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Understanding Lighting Ratios
It's easier than you think

by Chuck McKern

Once you have your basic lighting equipment and your basic lighting techniques down, your next step is to learn lighting ratios. If you understand these ratios, it is much easier to control your lighting to create mood, add a sense of depth or shape, and control the way textured surfaces look. People are intimidated by the term "lighting ratios". After all "ratio" implies math, and people hate math. But by the end of this short article you'll see how easy lighting ratios really are.

Most people realize that a studio lighting set-up can use 3 or 4 lights. They get intimidated thinking about how they're going to figure out how all those lights will work together and what the lighting ratios will be. Well guess what, you only need to worry about two lights: the main light and the fill light! These are the two lights that "shape" your image. Any other supplemental lights only "accent" your image, and don't need to be included in the ratio.

To find your lighting ratio, start by calculating the square root of pi - just kidding. You start by determining the output of your main and fill lights individually. The best way to do this is to set up your lights and take a meter reading. Block one of the lights. I like to use the black side of a light disc, so that you're only metering the unblocked light. Then do the same thing with the first light.

Now, what is the ratio? In a nutshell, the ratio is the difference between the main light and the fill. If your main light were twice as bright as your fill, the ratio would be 2:1. Thinking about exposure factors, a factor of 2 is equal to one stop of exposure, and if you increase your exposure by one stop, you are allowing in twice the amount of light.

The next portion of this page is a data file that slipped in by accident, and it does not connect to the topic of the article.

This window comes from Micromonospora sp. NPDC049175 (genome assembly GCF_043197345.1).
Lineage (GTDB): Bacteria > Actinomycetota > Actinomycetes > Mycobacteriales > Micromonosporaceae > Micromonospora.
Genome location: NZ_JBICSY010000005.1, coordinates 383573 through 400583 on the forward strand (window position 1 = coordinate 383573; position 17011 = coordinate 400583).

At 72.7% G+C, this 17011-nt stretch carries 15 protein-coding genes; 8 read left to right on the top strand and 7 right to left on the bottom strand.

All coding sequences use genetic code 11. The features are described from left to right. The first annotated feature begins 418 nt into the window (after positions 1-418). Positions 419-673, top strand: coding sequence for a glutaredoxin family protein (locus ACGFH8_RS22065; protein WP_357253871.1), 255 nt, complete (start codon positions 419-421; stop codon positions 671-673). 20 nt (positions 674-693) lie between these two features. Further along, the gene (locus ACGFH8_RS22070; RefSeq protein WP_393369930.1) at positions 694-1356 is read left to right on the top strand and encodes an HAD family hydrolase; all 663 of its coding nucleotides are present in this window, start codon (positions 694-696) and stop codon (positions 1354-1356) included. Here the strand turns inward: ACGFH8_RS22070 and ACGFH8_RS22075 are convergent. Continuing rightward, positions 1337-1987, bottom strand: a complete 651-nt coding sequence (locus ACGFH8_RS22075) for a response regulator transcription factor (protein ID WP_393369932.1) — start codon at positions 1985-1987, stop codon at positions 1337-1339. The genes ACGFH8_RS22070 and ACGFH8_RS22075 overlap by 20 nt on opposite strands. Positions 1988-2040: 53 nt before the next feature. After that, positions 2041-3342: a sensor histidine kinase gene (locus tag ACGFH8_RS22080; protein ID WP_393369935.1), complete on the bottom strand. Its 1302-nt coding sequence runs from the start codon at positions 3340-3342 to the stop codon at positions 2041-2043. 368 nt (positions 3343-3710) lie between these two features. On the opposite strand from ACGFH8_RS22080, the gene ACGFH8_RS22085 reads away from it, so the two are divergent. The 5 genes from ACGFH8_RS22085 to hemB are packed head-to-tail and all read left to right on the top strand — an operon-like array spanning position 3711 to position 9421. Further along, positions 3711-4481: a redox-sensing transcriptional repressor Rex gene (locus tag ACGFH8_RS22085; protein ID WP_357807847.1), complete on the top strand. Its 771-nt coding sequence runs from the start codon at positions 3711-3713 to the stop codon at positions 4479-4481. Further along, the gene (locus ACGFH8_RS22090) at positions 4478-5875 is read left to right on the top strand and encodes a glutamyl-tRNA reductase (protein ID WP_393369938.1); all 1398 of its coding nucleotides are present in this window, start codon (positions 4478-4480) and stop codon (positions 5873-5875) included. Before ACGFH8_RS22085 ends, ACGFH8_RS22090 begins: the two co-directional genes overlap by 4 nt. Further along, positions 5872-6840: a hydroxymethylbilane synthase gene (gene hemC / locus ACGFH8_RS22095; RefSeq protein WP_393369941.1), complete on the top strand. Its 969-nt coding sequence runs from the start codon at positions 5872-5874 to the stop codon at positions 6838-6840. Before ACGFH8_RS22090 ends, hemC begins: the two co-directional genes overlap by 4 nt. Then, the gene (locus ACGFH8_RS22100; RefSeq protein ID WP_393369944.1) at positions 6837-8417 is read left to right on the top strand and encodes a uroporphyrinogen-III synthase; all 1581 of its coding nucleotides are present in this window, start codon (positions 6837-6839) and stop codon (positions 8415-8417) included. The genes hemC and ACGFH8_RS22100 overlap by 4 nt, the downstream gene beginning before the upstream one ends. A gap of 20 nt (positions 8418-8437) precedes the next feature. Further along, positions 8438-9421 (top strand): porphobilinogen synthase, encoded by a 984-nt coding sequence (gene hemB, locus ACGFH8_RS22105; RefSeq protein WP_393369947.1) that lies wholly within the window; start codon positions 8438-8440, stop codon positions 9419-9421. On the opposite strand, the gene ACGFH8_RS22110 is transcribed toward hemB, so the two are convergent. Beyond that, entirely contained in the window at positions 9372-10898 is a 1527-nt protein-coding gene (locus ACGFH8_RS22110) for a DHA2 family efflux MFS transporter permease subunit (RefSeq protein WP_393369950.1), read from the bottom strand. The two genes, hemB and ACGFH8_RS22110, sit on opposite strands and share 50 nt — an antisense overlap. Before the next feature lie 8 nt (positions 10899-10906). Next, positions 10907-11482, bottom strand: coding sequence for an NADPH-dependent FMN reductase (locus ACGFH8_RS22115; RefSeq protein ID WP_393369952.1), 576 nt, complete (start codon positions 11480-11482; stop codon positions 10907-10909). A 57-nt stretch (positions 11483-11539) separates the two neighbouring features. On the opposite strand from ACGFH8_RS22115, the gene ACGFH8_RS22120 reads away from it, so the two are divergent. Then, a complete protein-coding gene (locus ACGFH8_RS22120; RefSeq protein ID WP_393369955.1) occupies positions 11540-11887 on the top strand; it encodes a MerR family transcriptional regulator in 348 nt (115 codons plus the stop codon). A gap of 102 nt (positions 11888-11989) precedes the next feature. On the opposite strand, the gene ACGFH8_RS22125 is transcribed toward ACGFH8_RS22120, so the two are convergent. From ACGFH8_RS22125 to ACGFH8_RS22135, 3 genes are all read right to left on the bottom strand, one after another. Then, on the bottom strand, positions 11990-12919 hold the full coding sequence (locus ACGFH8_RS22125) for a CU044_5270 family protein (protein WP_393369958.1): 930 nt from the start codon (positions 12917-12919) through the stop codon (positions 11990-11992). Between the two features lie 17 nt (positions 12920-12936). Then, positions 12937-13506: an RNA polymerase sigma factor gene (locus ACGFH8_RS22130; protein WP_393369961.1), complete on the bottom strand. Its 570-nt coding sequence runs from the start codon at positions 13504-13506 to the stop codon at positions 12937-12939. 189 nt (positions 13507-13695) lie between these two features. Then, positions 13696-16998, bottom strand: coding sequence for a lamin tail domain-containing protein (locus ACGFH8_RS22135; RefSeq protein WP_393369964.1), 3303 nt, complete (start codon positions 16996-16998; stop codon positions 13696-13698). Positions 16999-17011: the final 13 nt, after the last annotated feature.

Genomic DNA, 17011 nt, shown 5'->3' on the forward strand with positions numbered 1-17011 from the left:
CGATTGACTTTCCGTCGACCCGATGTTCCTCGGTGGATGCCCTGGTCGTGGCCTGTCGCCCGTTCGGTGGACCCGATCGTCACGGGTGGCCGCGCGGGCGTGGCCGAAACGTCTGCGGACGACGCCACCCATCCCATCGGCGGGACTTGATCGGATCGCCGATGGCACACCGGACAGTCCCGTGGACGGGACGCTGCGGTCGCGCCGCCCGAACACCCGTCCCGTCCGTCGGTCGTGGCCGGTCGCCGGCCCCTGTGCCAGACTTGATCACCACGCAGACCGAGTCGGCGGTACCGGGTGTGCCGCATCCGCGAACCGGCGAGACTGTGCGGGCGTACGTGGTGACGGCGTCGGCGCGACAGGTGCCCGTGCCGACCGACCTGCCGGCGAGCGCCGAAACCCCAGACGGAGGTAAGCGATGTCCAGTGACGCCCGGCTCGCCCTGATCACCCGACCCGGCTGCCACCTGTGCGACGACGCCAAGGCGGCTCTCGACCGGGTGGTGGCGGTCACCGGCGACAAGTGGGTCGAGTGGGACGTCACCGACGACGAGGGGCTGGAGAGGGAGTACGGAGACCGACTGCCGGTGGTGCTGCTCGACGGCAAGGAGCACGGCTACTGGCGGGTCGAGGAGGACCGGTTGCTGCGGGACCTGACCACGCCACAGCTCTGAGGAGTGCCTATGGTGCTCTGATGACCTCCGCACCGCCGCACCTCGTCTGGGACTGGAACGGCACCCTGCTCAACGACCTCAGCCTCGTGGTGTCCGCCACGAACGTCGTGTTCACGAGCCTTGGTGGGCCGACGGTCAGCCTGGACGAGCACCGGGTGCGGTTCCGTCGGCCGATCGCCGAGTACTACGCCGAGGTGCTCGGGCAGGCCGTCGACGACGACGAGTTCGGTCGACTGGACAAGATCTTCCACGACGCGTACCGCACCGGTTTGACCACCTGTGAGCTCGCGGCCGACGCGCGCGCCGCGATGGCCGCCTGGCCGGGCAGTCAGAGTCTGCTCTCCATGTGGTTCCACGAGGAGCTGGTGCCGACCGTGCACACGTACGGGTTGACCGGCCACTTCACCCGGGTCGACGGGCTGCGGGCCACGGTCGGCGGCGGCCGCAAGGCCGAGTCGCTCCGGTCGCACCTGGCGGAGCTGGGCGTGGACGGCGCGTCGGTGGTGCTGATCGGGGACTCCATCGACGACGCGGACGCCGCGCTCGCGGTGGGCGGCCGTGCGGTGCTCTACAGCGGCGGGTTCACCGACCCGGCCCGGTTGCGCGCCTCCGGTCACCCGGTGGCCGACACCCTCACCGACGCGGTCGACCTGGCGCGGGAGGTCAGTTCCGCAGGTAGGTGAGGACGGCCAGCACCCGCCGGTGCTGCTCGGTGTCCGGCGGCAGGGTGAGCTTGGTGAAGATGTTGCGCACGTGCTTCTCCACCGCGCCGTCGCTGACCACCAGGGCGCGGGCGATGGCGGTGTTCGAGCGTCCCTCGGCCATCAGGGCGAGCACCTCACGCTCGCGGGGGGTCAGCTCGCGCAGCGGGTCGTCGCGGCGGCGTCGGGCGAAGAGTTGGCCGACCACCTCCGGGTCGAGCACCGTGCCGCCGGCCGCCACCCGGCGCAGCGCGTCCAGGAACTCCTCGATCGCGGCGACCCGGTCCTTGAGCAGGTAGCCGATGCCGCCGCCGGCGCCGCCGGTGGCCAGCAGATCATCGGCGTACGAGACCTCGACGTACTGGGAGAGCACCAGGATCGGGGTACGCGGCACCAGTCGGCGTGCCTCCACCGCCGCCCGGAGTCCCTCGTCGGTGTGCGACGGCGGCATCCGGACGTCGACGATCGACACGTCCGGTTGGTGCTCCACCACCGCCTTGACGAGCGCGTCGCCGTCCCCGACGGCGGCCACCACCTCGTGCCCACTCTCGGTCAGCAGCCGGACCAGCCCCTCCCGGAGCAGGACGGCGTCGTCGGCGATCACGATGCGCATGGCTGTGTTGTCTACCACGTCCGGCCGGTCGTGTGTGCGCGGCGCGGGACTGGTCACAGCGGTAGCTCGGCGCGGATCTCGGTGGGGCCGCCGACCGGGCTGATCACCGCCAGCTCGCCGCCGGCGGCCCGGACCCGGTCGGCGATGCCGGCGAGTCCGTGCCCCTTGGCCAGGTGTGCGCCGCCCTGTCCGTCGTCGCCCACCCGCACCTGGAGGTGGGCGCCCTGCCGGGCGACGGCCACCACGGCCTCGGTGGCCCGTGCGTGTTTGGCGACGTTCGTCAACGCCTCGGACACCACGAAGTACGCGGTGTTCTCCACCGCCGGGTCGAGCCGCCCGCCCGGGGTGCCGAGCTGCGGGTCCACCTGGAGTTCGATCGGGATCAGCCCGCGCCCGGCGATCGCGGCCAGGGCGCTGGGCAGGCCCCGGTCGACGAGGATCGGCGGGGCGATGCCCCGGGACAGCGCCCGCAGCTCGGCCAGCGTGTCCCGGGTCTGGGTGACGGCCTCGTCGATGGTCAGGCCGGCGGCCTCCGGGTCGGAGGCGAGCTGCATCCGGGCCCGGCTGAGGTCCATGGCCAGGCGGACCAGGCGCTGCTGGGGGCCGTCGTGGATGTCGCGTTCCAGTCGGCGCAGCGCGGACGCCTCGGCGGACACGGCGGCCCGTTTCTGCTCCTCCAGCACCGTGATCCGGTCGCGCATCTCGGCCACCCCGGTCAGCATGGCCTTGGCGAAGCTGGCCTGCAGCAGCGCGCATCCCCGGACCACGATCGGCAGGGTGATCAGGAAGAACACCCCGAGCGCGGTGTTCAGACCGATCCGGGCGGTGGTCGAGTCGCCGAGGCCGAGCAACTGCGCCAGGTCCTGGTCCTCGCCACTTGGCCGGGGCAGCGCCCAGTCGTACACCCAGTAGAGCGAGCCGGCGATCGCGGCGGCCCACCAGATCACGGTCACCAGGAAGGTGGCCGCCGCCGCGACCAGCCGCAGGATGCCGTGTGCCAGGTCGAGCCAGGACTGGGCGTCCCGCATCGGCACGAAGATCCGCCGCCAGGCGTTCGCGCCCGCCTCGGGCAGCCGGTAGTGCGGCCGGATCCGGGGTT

Therefore, a 2:1 ratio would mean that there is a one-stop difference between the lights. A 3:1 ratio would be a stop and a half difference, and 4:1 would be a two-stop difference.

The thing to remember when dealing with the ratios is that you multiply or divide by 2. This means that if you want to determine how much exposure difference there is in a ratio of 5:1, you would divide 5 by 2. The answer would be 2 1/2 stops. If you had a scene with a 2 1/2 stop difference between the lights and you wanted to determine the ratio, you would multiply 2 1/2 by 2 and would give you 5 for a 5:1 ratio. I told you the math wouldn't be hard!

I don't recommend using ratios beyond 8:1. If you do, you'll have shadow areas with little or no visible detail. I've included a chart that shows the most common lighting ratios with the exposure difference and how that lighting ratio is most commonly used.

See, lighting ratios are easy. All it takes is a little practice to master lighting ratios and to make it all stick. There's nothing like doing it a couple of times to make it all make sense. Once you master light, your photography will improve dramatically

Common Lighting Ratios

Ratio Stops Difference Description
1:1 No Difference Flat lighting
2:1 1 Stop General color photography
3:1 1 1/2 Stops General black & white photography
4:1 2 Stops Dramatic lighting, low key
8:1 4 Stops Very dramatic, low key



1:1 Ratio 2:1 Ratio
3:1 Ratio 4:1 Ratio

Related Lighting in Chuck's Ongoing Lighting Series 
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Studio Lighting Accessories - Chuck shows you how to control light in the studio with a range of standard lighting accessories.

Demystifying Flash Guide Numbers - Every flash is rated by guide number but few photographers know what they mean or how they can use them.

Black and White Filters - Black and white is seeing a huge resurgence. Knowledge of some basic filters can make a huge difference in your black and white images.

Flash Photography Made Simple - Flash photography in plain English.  

Light Meters - Chuck covers the pros and cons of handlheld vs. in-camera meters and how to get the most out of them.

Portrait Lighting - Chuck McKern illustrates how to use strobes for lighting portrait subjects.

Black Light Nudes - Using a different lighting approach to create unusual images.

Close-up Photography - Shooting small items can be a challenge, here are some tips to get you started.

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